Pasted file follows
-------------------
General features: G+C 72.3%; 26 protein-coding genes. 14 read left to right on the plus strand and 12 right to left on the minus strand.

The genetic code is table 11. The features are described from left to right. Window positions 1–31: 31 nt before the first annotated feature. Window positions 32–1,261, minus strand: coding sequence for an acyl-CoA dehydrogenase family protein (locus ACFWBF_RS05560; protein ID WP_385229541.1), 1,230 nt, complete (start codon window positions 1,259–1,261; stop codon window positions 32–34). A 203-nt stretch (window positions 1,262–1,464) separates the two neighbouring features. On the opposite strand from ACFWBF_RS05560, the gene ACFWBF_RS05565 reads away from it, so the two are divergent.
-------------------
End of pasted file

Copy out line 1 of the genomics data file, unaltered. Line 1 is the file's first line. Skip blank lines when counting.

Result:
General features: G+C 72.3%; 26 protein-coding genes. 14 read left to right on the plus strand and 12 right to left on the minus strand.